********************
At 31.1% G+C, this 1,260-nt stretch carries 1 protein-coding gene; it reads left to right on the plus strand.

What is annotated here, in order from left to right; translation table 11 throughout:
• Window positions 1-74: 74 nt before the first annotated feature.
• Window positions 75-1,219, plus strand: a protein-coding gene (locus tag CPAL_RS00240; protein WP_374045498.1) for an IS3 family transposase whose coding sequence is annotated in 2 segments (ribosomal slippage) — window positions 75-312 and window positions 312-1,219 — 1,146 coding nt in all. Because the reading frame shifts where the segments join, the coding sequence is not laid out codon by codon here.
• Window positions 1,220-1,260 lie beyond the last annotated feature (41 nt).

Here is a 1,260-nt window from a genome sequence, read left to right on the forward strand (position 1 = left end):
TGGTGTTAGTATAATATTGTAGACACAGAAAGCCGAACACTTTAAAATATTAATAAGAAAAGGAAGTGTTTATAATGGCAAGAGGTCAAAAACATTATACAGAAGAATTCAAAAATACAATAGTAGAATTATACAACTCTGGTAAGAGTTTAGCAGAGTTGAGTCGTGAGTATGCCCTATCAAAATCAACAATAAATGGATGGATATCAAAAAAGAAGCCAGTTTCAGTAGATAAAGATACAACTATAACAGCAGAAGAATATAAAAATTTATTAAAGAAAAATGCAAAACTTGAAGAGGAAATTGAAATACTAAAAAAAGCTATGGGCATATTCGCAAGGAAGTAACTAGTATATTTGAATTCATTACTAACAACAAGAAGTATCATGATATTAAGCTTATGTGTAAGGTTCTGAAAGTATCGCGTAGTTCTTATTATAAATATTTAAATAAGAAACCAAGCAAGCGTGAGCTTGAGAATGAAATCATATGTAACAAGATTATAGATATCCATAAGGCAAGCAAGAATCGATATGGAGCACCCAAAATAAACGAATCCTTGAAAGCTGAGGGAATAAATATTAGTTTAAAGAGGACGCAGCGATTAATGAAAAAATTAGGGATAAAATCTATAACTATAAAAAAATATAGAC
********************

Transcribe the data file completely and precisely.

At 31.1% G+C, this 1,260-nt stretch carries 1 protein-coding gene; it reads left to right on the plus strand.

What is annotated here, in order from left to right; translation table 11 throughout:
• Window positions 1-74: 74 nt before the first annotated feature.
• Window positions 75-1,219, plus strand: a protein-coding gene (locus tag CPAL_RS00240; protein WP_374045498.1) for an IS3 family transposase whose coding sequence is annotated in 2 segments (ribosomal slippage) — window positions 75-312 and window positions 312-1,219 — 1,146 coding nt in all. Because the reading frame shifts where the segments join, the coding sequence is not laid out codon by codon here.
• Window positions 1,220-1,260 lie beyond the last annotated feature (41 nt).

Here is a 1,260-nt window from a genome sequence, read left to right on the forward strand (position 1 = left end):
TGGTGTTAGTATAATATTGTAGACACAGAAAGCCGAACACTTTAAAATATTAATAAGAAAAGGAAGTGTTTATAATGGCAAGAGGTCAAAAACATTATACAGAAGAATTCAAAAATACAATAGTAGAATTATACAACTCTGGTAAGAGTTTAGCAGAGTTGAGTCGTGAGTATGCCCTATCAAAATCAACAATAAATGGATGGATATCAAAAAAGAAGCCAGTTTCAGTAGATAAAGATACAACTATAACAGCAGAAGAATATAAAAATTTATTAAAGAAAAATGCAAAACTTGAAGAGGAAATTGAAATACTAAAAAAAGCTATGGGCATATTCGCAAGGAAGTAACTAGTATATTTGAATTCATTACTAACAACAAGAAGTATCATGATATTAAGCTTATGTGTAAGGTTCTGAAAGTATCGCGTAGTTCTTATTATAAATATTTAAATAAGAAACCAAGCAAGCGTGAGCTTGAGAATGAAATCATATGTAACAAGATTATAGATATCCATAAGGCAAGCAAGAATCGATATGGAGCACCCAAAATAAACGAATCCTTGAAAGCTGAGGGAATAAATATTAGTTTAAAGAGGACGCAGCGATTAATGAAAAAATTAGGGATAAAATCTATAACTATAAAAAAATATAGAC